Sunday, January 24, 2016


A couple of weeks ago someone asked a question on Facebook:
Can you be a Christian without belonging to a Church?
What surprised me was how many people answered,
            and with the exception of myself, it was unanimous.
Yes, they said with gusto, you can do it on your own.
In fact, the folks in Churches are not Christians.
They are by and large jerks.

Well maybe. I have thought that myself on occasion.
But just as a matter of procedure, we become Christians
            when we are baptized,
            and when we are baptized, we become church members.
But more than that, the Christianity the Bible teaches
            is emphatically a team sport.
 The notion that Christianity is an idea someone can
            hold in his head all by himself
            is a modern Western invention.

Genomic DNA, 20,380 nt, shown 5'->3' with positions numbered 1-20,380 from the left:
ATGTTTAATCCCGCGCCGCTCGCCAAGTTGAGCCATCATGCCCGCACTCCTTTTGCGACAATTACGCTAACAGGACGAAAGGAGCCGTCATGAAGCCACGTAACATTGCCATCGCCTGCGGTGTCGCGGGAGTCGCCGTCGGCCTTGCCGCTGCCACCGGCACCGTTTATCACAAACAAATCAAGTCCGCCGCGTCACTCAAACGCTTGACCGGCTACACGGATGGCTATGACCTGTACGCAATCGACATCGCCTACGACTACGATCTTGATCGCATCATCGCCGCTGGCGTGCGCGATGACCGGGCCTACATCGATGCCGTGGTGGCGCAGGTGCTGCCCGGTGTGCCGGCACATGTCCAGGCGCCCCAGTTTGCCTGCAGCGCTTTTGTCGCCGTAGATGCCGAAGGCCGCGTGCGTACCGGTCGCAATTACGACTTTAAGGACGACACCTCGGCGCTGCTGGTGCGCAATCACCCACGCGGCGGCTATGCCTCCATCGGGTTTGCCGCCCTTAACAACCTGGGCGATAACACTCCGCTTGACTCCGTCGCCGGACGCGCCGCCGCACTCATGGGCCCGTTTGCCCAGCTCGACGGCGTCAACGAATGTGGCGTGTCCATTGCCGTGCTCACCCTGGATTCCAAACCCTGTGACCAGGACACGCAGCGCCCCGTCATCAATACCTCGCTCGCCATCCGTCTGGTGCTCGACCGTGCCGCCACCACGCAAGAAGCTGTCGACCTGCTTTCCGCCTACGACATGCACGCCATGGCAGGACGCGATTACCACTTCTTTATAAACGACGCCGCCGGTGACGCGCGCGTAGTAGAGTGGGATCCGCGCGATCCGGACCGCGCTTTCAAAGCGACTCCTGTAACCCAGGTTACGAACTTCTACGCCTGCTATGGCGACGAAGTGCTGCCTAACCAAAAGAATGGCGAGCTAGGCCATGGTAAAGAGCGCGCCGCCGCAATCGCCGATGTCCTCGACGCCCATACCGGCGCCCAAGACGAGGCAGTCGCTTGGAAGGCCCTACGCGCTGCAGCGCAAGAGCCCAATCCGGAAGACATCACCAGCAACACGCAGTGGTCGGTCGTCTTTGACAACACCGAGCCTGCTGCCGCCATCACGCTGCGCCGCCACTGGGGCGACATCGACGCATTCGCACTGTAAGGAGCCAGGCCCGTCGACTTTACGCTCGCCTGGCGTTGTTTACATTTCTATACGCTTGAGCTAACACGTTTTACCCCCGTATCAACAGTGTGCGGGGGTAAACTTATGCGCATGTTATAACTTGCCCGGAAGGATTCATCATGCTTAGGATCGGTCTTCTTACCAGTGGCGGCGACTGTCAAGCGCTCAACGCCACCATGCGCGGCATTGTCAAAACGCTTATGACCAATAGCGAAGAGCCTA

It isn’t the Biblical faith we read about in the New Testament.

Speaking of the New Testament and today’s lessons in particular,
1st Corinthians is hands down my favorite Epistle.
Paul is trying to help the Church in Corinth
            work though their human frailty
to become the Body of Christ and carry out his Kingdom Mission.
That’s what Paul thought it meant to be a Christian:
part of the Body of Christ --
a co-worker for the Kingdom Mission.
Paul’s Christianity is a team sport.

Paul is teaching the Corinthians how to be the kind of community
            that attracts people to Jesus by showing them
                        who Jesus’ followers become.
Paul wants people to see Christians and say two things:
            “I want to be with them” and “I want to be like them.”
Jesus said, “This is how people will know you are my disciples:
                        By your love for one another.”

St. John said, “Dear friends, let us love one another for love
                                    comes from God. . . .
                        If we  love one another, God lives in us